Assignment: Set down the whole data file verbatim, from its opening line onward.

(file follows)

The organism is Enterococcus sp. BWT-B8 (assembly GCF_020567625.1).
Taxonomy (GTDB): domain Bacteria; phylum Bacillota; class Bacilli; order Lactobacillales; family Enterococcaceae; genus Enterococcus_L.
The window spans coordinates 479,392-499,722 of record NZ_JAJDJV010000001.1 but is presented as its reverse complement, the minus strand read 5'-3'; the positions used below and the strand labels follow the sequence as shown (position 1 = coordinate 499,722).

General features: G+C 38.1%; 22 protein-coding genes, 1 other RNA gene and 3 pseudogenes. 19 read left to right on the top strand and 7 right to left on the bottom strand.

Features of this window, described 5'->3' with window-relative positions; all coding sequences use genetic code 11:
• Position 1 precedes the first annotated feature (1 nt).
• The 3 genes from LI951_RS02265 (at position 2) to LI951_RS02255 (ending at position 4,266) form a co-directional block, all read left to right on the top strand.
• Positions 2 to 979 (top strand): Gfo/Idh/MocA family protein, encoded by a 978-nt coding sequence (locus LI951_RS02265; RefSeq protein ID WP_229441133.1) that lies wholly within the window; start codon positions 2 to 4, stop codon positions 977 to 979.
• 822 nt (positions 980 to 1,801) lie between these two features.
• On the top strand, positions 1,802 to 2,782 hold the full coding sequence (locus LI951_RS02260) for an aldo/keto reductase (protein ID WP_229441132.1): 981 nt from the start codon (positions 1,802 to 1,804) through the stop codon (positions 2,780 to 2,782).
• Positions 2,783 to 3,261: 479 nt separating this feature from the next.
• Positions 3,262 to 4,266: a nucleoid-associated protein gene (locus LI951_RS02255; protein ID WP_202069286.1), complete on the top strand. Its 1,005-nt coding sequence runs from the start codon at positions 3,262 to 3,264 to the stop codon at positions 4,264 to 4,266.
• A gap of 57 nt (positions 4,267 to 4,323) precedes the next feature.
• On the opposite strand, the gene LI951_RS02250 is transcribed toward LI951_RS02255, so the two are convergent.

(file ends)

The organism is Enterococcus sp. BWT-B8 (assembly GCF_020567625.1).
Taxonomy (GTDB): domain Bacteria; phylum Bacillota; class Bacilli; order Lactobacillales; family Enterococcaceae; genus Enterococcus_L.
The window spans coordinates 479,392-499,722 of record NZ_JAJDJV010000001.1 but is presented as its reverse complement, the minus strand read 5'-3'; the positions used below and the strand labels follow the sequence as shown (position 1 = coordinate 499,722).

General features: G+C 38.1%; 22 protein-coding genes, 1 other RNA gene and 3 pseudogenes. 19 read left to right on the top strand and 7 right to left on the bottom strand.

Features of this window, described 5'->3' with window-relative positions; all coding sequences use genetic code 11:
• Position 1 precedes the first annotated feature (1 nt).
• The 3 genes from LI951_RS02265 (at position 2) to LI951_RS02255 (ending at position 4,266) form a co-directional block, all read left to right on the top strand.
• Positions 2 to 979 (top strand): Gfo/Idh/MocA family protein, encoded by a 978-nt coding sequence (locus LI951_RS02265; RefSeq protein ID WP_229441133.1) that lies wholly within the window; start codon positions 2 to 4, stop codon positions 977 to 979.
• 822 nt (positions 980 to 1,801) lie between these two features.
• On the top strand, positions 1,802 to 2,782 hold the full coding sequence (locus LI951_RS02260) for an aldo/keto reductase (protein ID WP_229441132.1): 981 nt from the start codon (positions 1,802 to 1,804) through the stop codon (positions 2,780 to 2,782).
• Positions 2,783 to 3,261: 479 nt separating this feature from the next.
• Positions 3,262 to 4,266: a nucleoid-associated protein gene (locus LI951_RS02255; protein ID WP_202069286.1), complete on the top strand. Its 1,005-nt coding sequence runs from the start codon at positions 3,262 to 3,264 to the stop codon at positions 4,264 to 4,266.
• A gap of 57 nt (positions 4,267 to 4,323) precedes the next feature.
• On the opposite strand, the gene LI951_RS02250 is transcribed toward LI951_RS02255, so the two are convergent.